Member engagement is a key goal of UFCW 1518. “HeadStart was born out of a desire to create a strong succession plan for the union,” explains Ade Adesuyi, UFCW 1518 Managing Director of People and Culture. “But another aspect was about trusting our members, inspiring them, and giving them the opportunities to reconnect with the union and get involved.”

Kelly Malcolmson, a participant in the Fall 2017 cohort, calls HeadStart a “two-way street.” “They are helping me and they are teaching me, but they are also listening,” says Malcolmson, who works at Save On Foods. “This experience is going to make us better shop stewards, and thus better representatives of the union when we go back to our workplace.”

This experience is going to make us better shop stewards, and thus better representatives of the union when we go back to our workplace.
MAKING A DIFFERENCE

In addition to learning firsthand about the job of a union representative, each HeadStart cohort participates in special projects of the union. With the reopening of the collective agreement for Safeway and Save On Foods in 2018, the focus of the current HeadStart participants has been on bargaining outreach. They took on the laborious job of telephoning 10,000 retail food members to update their contact information and encourage them to send bargaining proposals. “As basic as it sounds, it is a very important job,” recognizes Hussein. “When you pick up the phone, you’re making a connection and that’s going to have an impact.” That impact is already being felt: within a week of launching the bargaining outreach campaign, members sent in more than 1600 responses, far exceeding the total number of proposals received during the last round of negotiations.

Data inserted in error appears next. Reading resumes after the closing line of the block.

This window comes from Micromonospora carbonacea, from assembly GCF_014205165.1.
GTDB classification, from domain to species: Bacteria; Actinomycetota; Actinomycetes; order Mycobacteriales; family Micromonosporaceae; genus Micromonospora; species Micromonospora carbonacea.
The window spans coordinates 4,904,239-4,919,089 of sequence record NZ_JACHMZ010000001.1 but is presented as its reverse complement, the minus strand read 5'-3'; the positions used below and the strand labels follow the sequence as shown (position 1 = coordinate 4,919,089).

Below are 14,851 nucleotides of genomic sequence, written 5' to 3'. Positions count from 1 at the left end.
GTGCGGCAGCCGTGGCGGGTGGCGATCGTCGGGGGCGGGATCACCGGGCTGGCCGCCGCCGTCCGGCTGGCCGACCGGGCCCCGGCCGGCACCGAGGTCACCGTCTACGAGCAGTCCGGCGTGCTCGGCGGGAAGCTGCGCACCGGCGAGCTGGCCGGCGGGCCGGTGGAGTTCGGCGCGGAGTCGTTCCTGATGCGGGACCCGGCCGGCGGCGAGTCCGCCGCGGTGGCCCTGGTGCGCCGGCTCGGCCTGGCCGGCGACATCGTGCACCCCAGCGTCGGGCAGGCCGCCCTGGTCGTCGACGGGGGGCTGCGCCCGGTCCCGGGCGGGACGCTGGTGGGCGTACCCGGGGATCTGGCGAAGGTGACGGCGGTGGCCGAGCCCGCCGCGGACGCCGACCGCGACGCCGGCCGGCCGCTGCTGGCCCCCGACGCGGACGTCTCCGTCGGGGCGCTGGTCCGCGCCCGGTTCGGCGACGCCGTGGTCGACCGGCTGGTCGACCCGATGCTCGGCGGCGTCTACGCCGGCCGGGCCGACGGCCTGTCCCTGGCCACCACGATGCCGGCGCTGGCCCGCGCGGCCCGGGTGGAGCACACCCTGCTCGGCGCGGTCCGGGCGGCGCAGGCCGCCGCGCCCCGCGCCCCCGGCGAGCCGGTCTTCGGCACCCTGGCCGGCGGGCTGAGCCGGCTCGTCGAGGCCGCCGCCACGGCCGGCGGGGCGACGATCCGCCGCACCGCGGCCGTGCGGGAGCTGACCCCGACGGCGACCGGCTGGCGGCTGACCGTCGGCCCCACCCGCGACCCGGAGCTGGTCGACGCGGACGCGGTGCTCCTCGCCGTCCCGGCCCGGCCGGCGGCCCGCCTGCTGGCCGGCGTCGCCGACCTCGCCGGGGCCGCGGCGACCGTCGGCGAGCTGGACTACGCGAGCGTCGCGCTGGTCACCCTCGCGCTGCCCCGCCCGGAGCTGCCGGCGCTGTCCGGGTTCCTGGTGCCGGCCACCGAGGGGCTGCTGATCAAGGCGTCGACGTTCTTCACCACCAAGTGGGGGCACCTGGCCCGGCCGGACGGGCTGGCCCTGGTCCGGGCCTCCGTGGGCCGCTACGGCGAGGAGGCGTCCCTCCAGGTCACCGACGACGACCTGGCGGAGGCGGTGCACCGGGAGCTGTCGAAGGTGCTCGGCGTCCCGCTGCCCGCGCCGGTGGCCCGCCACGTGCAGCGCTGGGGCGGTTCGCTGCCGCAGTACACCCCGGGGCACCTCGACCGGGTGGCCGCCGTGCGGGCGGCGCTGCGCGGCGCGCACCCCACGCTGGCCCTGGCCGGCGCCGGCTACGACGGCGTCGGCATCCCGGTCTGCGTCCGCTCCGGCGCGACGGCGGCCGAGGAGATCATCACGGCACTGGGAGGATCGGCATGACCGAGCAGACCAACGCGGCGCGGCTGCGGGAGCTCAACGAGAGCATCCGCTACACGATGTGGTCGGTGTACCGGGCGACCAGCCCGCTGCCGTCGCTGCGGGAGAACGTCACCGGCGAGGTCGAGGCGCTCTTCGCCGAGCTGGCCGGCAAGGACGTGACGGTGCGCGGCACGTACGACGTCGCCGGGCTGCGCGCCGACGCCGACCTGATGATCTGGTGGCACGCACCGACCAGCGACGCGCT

The Spring 2017 HeadStart class was just in time for the provincial general elections. This cohort’s work revolved around getting out the vote and campaigning for the BC NDP. Participants helped with recruiting and training party volunteers, as well as canvassing. Working on the BC NDP campaign was an intense but exciting experience for Jake Kardosh, who worked at Save On Foods before being accepted to HeadStart. “I think I did 340 hours in those five weeks of the campaign period,” recounts Kardosh, now a temporary union representative on the Member Engagement team. “I’ve always been politically active but that was the most intense experience I’ve ever had. It was too much at times but if the opportunity came up again I would do it instantly.”

The motivation for most HeadStart graduates and participants seems to be taking up the union’s social justice mandate and making a difference. “UFCW 1518 is, at our core, an anti-poverty organization and we have to push for fairness in society as a whole. If we can do that, our members win and the rest of British Columbia wins. Everyone wins,” comments Nielson. “I have always had a desire to help but I didn’t know where to put that,” Malcolmson adds. “HeadStart is now giving me a place to explore that and feel more useful in my community.”

Roche also understands that giving back is an essential and groundbreaking part of HeadStart. “When we invest in our members so that they can give the knowledge to others that means we are investing in everyone. So it’s worth all the time that we put in,” says Roche. “Every minute of it.”

The next HeadStart program runs in Spring 2018. Information about how to apply will be posted to the union bulletin board in the new year, so keep your eyes peeled!